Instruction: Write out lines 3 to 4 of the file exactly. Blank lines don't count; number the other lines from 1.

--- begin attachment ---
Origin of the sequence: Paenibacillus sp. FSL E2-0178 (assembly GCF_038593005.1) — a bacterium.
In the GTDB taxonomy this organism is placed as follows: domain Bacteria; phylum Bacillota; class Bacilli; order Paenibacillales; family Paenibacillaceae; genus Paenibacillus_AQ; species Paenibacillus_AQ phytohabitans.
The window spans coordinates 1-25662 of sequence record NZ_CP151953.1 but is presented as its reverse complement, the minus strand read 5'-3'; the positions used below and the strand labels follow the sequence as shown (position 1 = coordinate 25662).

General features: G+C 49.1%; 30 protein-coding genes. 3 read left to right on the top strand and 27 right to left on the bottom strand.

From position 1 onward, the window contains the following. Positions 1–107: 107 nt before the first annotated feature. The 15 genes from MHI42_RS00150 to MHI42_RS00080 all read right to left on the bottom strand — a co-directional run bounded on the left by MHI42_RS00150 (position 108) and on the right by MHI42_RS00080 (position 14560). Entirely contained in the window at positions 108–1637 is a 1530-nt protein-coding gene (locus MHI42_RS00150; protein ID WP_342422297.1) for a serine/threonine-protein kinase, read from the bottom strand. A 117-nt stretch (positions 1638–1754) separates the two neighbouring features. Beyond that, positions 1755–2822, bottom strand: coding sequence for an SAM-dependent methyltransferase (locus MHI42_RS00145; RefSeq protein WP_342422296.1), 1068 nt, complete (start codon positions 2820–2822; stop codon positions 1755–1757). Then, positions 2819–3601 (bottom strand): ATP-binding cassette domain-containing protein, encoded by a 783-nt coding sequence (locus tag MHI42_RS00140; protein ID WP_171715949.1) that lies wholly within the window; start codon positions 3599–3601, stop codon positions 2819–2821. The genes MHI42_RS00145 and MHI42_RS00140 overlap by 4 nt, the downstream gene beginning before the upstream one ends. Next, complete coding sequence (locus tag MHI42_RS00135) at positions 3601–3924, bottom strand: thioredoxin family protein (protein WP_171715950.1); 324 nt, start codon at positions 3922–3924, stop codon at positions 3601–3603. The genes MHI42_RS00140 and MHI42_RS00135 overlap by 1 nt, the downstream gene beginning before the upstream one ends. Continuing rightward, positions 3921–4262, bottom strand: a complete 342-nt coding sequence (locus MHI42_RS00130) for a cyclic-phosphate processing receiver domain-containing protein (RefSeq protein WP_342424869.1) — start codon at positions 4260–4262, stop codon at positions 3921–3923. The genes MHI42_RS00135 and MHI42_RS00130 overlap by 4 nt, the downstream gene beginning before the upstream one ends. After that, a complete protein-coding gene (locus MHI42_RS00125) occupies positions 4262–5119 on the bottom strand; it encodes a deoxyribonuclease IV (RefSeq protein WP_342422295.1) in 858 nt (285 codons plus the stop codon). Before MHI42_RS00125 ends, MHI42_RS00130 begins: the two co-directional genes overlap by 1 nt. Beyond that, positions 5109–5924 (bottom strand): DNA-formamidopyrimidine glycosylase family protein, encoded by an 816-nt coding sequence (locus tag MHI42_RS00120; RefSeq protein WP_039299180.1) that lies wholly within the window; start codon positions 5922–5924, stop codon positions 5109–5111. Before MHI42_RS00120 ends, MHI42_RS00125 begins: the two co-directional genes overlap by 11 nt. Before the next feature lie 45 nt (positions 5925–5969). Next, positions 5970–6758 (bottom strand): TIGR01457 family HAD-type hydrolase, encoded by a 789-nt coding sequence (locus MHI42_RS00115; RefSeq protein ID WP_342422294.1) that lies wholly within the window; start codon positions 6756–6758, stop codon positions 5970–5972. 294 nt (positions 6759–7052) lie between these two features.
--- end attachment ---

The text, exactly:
The window spans coordinates 1-25662 of sequence record NZ_CP151953.1 but is presented as its reverse complement, the minus strand read 5'-3'; the positions used below and the strand labels follow the sequence as shown (position 1 = coordinate 25662).

General features: G+C 49.1%; 30 protein-coding genes. 3 read left to right on the top strand and 27 right to left on the bottom strand.